Information and knowledge were essential tools of early modern Europe’s global ambitions. This volume addresses a key concern that emerged as the competition for geopolitical influence increased: how could information from afar be trusted when there was no obvious strategy for verification? How did notions of doubt develop in relation to intercultural encounters? Who were those in the position to use misinformation in their favour, and how did this affect trust? How, in other words, did distance affect credibility, and which intellectual and epistemological strategies did early modern Europe devise to cope with this problem?
The movement of information, and its transformations in the process of gathering, ordering, and disseminating, makes it necessary to employ both a global and a local perspective in order to understand its significance. The rise of print, leading to various new forms of mediation, played a crucial role everywhere, inspiring theories of modernization in which media served as agents of new connections and, eventually, of globalization. Paradoxically, during the entire period between 1500 and 1800, the demise of distance through various strategies of verification coincided with constructions of otherness that emphasized the cultural and geographical difference between Europe and the worlds it encountered.
Ten leading scholars of the early modern world address the relationship between distance, information, and credibility from a variety of perspectives. This volume will be an essential companion to those interested in the history of knowledge and early modern encounters, as well as specialists in the history of empire and print culture.
Introduction - Michiel van Groesen and Johannes Müller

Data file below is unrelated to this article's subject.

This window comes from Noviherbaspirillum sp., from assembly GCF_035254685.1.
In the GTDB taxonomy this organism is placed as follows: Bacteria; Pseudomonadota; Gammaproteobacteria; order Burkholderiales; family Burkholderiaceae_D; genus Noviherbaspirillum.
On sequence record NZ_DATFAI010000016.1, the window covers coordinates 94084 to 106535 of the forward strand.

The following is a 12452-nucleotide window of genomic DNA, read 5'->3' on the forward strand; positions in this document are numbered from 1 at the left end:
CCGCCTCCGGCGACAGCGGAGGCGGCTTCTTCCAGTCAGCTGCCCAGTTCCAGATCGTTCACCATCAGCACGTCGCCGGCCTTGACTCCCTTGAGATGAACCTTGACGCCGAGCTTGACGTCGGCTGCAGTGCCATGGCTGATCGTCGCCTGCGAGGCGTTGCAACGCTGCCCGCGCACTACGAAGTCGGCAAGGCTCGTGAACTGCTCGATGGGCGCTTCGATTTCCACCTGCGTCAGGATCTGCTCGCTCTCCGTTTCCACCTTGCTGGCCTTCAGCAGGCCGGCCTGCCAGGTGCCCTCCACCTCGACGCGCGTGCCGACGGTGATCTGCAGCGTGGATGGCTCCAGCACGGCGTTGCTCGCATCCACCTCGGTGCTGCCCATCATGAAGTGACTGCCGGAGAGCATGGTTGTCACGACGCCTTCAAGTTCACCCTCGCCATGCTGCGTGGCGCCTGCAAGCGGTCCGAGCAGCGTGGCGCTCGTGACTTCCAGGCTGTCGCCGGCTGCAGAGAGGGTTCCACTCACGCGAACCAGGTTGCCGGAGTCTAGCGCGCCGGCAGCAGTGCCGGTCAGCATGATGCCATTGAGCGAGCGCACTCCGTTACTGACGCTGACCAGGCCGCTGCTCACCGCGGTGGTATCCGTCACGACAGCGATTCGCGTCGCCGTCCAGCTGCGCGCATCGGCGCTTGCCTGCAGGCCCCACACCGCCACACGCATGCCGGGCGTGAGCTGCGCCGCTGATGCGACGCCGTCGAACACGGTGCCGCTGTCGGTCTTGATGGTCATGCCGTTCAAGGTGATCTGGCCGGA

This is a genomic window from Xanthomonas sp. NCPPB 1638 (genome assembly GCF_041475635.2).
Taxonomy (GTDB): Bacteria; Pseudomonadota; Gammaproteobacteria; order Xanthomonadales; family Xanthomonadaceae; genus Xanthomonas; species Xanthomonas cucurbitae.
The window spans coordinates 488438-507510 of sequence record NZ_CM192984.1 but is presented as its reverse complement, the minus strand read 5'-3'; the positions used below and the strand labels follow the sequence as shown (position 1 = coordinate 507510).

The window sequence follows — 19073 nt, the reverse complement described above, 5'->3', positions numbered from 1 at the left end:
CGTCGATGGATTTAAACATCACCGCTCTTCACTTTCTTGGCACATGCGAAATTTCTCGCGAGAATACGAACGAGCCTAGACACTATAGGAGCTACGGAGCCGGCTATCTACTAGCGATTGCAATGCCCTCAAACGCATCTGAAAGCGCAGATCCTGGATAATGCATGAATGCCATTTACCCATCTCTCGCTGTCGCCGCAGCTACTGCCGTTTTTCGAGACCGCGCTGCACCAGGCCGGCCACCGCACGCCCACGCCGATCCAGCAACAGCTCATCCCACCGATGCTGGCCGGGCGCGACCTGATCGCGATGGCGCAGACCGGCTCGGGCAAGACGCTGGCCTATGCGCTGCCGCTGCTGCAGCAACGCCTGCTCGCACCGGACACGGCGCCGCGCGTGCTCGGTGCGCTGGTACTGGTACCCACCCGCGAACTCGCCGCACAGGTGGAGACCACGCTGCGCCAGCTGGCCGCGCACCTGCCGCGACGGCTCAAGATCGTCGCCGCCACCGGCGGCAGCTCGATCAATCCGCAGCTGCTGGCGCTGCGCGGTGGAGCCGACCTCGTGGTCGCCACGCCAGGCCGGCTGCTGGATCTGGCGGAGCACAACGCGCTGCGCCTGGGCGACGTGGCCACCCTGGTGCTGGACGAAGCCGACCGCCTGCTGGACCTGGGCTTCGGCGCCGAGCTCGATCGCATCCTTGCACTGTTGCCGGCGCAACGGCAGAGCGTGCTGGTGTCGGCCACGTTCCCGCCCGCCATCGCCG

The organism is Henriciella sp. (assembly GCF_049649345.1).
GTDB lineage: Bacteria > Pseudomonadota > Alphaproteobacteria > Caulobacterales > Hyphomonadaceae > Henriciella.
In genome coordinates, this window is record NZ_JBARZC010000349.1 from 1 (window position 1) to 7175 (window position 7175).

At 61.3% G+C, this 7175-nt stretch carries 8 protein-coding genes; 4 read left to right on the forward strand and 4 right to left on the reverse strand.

Distance, Credibility, and the Geographies of Information in Early Modern Europe
Chapter 1 - Josiah Blackmore
Reports from the Edges of Iberian Empire
Chapter 2 - Joan-Pau Rubiés
Distance and Credibility in Sixteenth-Century Travel Writing: Discovery, Text, and Truth in Varthema, Vespucci, and Pigafetta
Chapter 3 - Stephanie Leitch
Copies with Wings: Bridging Distances by Printing the Familiar in the Travel Accounts of Theodore de Bry and Levinus Hulsius
Chapter 4 - Ricardo Padrón
Multitudo Insularum: The Rhetoric of Numbers and the Mapping of the Indies
Chapter 5 - Johannes Müller
Knowledge and Its Opposite: Antiquity, Parody, and Geographical Distance in Gabriel Rollenhagen’s Four Indian Voyages
Chapter 6 - Michiel van Groesen
"I Am Giving You as Much As I Have": News, Distance, and Credibility in Théophraste Renaudot’s Gazette
Chapter 7 - Christina Brauner
The Many Lives of African-European Treaties
Chapter 8 - Nicholas Popper
Joseph Williamson and the Information Order of the Early English Empire
Chapter 9 - Renate Dürr
Emotions as Guide to Untrustworthiness: John Lockman’s Struggle with What He Could Not Check
Epilogue - Miles Ogborn
Getting Closer to the Truth?